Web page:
The Association of U S West Retirees



Insurance With Limits
By M. P. McQueen
The Wall Street Journal
Sunday, December 17, 2006

A growing number of employers are offering limited medical insurance to part-time and temporary workers, but the plans may be a mixed blessing.

These so-called mini-medical or limited-benefit plans often cover routine and preventive services, such as doctor visits and flu shots, with no or low copayments for covered services.  But many have maximum benefit levels that are too low to cover the bills from a serious accident or a heart attack.

That means that even with this insurance, patients could face calamitously high medical bills.

Mini-medical coverage may be partially subsidized by employers, or completely paid for by employees on a voluntary basis, often through payroll deductions.  Some companies offer the plans to new employees during the waiting period for group-plan eligibility.

Premiums tend to be much cheaper than for comprehensive coverage, and are sometimes tied to hourly wages.  At Cigna, for example, monthly premiums for an individual range from about $50 to $225, depending on the plan and any employer contribution.  Family coverage might be $200 to $800.

Check the Limitations

Many such plans limit covered doctor visits to four or five per year, cap payments per service, and limit overall benefits to as little as $2,000 annually -- although at least one plan has a limit as high as $100,000 annually with a lifetime limit of $200,000.  Some plans include a network of physicians, laboratories and pharmacies that provide discounted care.

Most insurers say they are marketing limited-benefit plans only to cover workers not eligible for a company's regular group plan.  And some say their approvals from state regulators specifically prohibit them from marketing the plans as a substitute for comprehensive coverage.  Nevertheless, insurers say some smaller employers have replaced comprehensive plans with mini-medicals.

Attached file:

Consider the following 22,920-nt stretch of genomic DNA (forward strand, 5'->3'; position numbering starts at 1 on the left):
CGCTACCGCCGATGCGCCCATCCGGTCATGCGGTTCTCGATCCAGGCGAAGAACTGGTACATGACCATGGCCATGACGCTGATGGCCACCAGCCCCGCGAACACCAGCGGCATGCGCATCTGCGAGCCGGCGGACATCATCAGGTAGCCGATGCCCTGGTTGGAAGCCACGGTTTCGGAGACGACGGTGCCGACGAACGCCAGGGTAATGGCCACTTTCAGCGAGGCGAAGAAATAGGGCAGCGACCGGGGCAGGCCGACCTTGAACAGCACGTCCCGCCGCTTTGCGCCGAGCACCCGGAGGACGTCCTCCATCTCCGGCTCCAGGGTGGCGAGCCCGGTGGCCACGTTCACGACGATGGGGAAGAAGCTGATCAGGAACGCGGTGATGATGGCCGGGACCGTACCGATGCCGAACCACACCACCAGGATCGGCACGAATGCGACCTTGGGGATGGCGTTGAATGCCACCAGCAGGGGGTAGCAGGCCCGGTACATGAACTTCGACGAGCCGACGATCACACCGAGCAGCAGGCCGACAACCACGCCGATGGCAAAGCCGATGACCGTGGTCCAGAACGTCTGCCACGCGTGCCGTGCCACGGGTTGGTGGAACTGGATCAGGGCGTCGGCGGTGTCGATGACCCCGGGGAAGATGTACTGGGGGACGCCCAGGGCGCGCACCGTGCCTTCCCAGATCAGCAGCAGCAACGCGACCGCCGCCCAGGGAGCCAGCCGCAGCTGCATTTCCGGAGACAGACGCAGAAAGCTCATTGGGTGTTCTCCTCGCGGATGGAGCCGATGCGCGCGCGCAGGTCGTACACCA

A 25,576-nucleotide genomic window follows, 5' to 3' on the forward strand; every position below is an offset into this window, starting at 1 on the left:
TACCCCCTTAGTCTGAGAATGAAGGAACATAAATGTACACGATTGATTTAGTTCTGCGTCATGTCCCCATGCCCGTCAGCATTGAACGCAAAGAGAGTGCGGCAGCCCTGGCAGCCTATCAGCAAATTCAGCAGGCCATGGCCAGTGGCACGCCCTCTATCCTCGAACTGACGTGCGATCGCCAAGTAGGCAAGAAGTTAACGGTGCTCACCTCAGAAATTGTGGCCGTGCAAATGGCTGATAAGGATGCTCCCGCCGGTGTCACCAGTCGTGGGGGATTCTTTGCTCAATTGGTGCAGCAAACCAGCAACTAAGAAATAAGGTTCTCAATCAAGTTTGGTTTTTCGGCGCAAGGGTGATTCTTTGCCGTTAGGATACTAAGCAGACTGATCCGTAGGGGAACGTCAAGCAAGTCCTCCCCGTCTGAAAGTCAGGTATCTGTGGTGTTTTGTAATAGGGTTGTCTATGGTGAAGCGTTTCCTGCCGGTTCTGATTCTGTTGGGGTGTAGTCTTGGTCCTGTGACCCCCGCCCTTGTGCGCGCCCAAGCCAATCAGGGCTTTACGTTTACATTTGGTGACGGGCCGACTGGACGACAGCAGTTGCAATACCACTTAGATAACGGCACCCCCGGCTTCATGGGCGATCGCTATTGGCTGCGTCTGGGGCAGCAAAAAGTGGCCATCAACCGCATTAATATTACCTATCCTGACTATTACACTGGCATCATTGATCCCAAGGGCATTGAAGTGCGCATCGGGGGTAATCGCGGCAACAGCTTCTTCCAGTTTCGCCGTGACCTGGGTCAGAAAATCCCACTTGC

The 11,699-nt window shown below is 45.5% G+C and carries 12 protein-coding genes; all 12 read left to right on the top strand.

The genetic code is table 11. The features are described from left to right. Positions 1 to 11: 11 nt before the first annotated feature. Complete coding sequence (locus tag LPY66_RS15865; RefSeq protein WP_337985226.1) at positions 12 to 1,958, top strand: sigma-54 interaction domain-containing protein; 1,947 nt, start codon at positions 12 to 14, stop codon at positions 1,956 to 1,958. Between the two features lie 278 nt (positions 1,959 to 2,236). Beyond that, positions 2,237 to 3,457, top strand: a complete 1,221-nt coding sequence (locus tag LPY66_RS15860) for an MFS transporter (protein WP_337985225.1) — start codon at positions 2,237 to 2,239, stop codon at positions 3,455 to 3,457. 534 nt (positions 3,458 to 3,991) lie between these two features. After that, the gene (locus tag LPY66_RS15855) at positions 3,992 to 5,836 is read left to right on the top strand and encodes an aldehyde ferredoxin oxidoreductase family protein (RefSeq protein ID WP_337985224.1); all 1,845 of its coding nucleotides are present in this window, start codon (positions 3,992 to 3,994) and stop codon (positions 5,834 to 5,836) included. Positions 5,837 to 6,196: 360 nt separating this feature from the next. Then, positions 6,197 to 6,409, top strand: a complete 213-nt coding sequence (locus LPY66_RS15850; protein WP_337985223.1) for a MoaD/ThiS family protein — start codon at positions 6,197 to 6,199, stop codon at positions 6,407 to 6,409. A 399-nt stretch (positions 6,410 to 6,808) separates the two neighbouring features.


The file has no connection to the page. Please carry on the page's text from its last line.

Insurers say the plans cover most of the common medical expenses an average person or family would need in a given year.  Of the roughly 40% of the population that incurs any medical expenses, the average annual expenditure is about $1,000, according to a 2002 government survey.

But for the 5% of the population that becomes seriously or chronically ill each year, bills average $11,500 and can run into hundreds of thousands of dollars.  The average hospital stay in the U.S. cost $1,450 a day in 2004, according to the American Hospital Association.

Not Really Insurance?

Critics of the mini-med plans, including Gary Claxton, vice president of Henry J. Kaiser Family Foundation, a nonprofit health research group, contend that many of these plan are nothing more than prepaid discount programs.

"My overall view is that this isn't real health-insurance coverage," because it doesn't protect against large, unexpected charges, Mr. Claxton says.  "If you knew going into a year what was going to happen to you, you wouldn't need insurance.  But you don't."

Benefits consultants and insurers say the plans are better than nothing for the 46 million Americans who currently have no health-care coverage.  Many of the plans are "guaranteed issue," meaning you can't be turned down for pre-existing medical problems.

If your employer offers a limited-benefit medical plan, consider it only if you don't have access to comprehensive insurance.

Don't assume that you can't afford individual comprehensive coverage, because insurance can be affordable in some states, especially for young and healthy workers.  The average annual premium for single coverage was $192 a month in 2004, according to America's Health Insurance Plans, a trade group.

Consider supplementing a limited-benefit plan with an individual "catastrophic" or "major medical" policy, if available, to cover bills that would result from a serious accident or illness.  These high-deductible plans usually exclude pregnancy care and pre-existing medical conditions.